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Title: Quantitative analysis of epileptic and meditation EEG signals
Authors: Jing, Jin
Keywords: DRNTU::Engineering::Electrical and electronic engineering::Electronic systems::Signal processing
DRNTU::Engineering::Electrical and electronic engineering::Control and instrumentation::Medical electronics
Issue Date: 2016
Source: Jing, J. (2016). Quantitative analysis of epileptic and meditation EEG signals. Doctoral thesis, Nanyang Technological University, Singapore.
Abstract: Electroencephalography (EEG) refers to the recording of the brain's spontaneous electrical activity over a period of time. EEG remains the primary test to diagnose brain disorders such as epilepsy, sleep disorders, coma, encephalopathies, and brain death, which cause abnormalities in EEG readings. In this thesis, novel signal processing methods are developed for quantitative EEG analysis. We demonstrate that brief interictal intracranial EEG can be used to delineate the seizure onset zone (SOZ) for patients with epilepsy. Unlike traditional methods based on single EEG features, multiple features are applied to localize the SOZ in this thesis. An automated system is also developed for detecting high frequency oscillations (ripples and fast ripples) in epileptiform EEG. Moreover, in order to assist EEG interpretation and improve the efficiency of the neurologists, we develop a novel system that dramatically accelerates the process of acquiring expert-annotated EEG records based on template matching under Dynamic Time Warping. Last but not least, we also develop an automated system for paroxysmal gamma wave (PGW) extraction in scalp EEG recordings of meditation practitioners. We have better insights about the brain activity during meditation through PGW-related analysis. In this thesis, we consider three applications of EEG analysis: • Application 1: To localize the SOZ in the brain of epilepsy patients • Application 2: To accelerate the annotation of epileptiform spikes • Application 3: To study the brain activity during meditation Both Applications 1 and 2 are related to EEG recordings of patients with epilepsy, but in different EEG data types, intracranial and scalp EEG, respectively. On the other hand, in Application 3 we analyze the scalp EEG recorded from the meditation practitioners. The common EEG pattern that joins three applications together is a special waveform named \spike". It is also known as “interictal discharges” or “paroxysmal gamma waves (PGWs)” under different applications. Interictal spikes are the key diagnostic biomarker for epilepsy, predicting seizure recurrence, and allowing a physician to make a confident diagnosis of epilepsy and to prescribe appropriate treatment. On the other hand, the PGWs found in meditation EEG can be characterized by distinct high-frequency biphasic patterns, with a sharp peak closed to an interictal spike. Strong EEG activity has been observed in Bhramari Pranayama meditators, exhibiting frequent PGWs in active brain regions. However, visual inspection and manual extraction of spikes (or PGWs) is tedious, time-consuming and subjective, relying on experts who are in short supply. As a result, there is a great need for automated systems for spike detection. To this end, we have developed and utilized spike detection algorithms for each application, emphasizing on different aspects to cater different needs.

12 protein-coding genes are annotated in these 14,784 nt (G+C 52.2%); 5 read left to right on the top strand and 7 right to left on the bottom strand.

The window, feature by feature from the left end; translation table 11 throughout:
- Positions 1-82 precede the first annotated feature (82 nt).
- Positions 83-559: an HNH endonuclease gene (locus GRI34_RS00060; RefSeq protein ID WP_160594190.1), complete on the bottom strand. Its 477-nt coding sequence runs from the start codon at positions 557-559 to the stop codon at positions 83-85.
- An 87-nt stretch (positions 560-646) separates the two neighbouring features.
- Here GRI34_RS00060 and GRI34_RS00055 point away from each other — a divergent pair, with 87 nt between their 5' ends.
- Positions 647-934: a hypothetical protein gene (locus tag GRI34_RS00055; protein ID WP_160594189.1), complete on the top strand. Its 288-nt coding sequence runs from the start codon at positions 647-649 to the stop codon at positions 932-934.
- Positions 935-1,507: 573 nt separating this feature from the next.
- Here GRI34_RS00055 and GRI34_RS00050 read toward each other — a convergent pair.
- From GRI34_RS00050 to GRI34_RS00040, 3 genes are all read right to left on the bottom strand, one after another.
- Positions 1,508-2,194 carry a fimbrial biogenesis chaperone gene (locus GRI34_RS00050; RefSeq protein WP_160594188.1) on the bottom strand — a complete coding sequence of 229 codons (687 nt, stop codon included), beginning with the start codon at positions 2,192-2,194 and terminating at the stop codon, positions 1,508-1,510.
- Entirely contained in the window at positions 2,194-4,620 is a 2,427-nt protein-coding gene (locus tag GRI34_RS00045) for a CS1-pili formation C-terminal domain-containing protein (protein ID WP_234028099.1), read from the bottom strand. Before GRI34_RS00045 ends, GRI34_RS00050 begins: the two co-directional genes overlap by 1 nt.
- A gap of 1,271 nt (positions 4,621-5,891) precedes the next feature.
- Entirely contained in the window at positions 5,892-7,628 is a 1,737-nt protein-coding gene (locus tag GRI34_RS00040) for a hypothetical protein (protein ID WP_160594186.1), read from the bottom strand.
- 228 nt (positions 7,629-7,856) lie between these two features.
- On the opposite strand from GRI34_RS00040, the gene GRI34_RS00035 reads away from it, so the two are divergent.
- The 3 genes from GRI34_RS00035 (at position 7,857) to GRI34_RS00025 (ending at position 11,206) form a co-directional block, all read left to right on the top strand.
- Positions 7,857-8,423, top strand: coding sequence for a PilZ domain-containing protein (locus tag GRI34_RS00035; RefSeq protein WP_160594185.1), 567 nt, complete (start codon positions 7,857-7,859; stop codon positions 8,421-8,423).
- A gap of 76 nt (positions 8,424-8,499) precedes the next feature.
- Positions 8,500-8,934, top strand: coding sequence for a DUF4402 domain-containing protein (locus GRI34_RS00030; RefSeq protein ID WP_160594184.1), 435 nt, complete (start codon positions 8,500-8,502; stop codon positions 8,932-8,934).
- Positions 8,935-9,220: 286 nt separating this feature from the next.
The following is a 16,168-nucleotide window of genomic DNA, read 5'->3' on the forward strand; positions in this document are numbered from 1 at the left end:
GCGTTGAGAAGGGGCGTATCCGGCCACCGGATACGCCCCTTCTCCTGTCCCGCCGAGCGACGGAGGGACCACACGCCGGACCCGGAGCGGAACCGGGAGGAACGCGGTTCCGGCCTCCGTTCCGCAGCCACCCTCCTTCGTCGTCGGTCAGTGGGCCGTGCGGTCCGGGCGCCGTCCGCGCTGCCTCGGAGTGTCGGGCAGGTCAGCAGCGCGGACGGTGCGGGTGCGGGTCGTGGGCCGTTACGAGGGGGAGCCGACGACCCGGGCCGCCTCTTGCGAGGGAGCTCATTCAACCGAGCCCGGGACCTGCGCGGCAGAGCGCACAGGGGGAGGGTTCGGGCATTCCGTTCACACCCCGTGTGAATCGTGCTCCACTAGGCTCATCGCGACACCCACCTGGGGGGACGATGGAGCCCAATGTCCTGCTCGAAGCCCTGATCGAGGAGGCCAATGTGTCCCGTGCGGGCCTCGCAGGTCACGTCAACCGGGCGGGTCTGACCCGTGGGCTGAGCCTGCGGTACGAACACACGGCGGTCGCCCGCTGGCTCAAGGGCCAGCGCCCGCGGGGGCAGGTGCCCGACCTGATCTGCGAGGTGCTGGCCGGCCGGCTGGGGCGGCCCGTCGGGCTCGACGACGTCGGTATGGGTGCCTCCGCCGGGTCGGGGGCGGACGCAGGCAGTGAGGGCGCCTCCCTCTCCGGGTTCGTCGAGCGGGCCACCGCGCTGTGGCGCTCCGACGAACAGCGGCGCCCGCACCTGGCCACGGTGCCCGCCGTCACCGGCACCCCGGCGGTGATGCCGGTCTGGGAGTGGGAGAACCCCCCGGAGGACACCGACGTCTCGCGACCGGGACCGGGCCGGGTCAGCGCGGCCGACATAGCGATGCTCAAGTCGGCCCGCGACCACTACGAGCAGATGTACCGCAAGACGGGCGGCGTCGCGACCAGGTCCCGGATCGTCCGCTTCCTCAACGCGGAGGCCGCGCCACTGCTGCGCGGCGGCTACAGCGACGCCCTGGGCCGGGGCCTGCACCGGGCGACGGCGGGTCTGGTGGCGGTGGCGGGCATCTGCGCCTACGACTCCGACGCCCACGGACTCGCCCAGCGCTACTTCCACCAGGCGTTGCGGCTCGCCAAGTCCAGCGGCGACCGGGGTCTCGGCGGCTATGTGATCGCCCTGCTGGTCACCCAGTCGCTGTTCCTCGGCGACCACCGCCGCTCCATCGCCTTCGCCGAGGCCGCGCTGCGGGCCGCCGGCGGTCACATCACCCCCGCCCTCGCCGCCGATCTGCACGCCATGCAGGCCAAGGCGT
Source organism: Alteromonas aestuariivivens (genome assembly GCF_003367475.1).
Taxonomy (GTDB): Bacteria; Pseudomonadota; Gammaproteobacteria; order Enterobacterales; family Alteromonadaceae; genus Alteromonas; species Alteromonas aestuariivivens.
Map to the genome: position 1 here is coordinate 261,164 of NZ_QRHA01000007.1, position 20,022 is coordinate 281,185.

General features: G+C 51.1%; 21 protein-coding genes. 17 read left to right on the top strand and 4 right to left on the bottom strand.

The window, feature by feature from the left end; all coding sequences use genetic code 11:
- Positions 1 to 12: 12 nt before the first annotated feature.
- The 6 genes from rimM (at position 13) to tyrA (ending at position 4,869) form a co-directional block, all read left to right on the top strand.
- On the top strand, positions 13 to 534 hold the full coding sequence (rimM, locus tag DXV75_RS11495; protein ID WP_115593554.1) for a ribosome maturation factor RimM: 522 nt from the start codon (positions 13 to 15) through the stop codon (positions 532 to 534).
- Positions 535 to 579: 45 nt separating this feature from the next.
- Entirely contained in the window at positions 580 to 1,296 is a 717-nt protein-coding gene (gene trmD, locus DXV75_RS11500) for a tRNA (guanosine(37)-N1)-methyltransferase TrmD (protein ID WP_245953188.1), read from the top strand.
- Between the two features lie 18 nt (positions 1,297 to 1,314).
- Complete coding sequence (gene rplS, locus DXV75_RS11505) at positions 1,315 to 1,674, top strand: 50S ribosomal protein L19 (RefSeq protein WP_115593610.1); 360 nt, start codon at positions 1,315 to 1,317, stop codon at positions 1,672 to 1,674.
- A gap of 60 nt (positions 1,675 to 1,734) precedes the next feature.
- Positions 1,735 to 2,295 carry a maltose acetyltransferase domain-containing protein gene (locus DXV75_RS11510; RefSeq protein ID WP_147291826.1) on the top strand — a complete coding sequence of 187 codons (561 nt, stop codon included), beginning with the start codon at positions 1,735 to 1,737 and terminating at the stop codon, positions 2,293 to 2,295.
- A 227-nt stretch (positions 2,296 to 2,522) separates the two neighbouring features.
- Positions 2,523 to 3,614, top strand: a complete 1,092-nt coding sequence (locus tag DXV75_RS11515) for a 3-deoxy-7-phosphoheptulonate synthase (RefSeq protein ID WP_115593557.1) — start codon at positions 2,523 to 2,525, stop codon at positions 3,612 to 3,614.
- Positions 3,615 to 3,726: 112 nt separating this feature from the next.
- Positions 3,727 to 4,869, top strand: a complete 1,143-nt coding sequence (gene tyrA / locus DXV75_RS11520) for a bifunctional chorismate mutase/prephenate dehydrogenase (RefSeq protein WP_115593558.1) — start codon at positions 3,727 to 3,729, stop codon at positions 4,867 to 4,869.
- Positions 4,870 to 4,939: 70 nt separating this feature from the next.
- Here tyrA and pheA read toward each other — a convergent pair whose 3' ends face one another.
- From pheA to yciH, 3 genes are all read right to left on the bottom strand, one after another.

DOI: 10.32657/10356/68880
Fulltext Permission: open
Fulltext Availability: With Fulltext
Appears in Collections:EEE Theses

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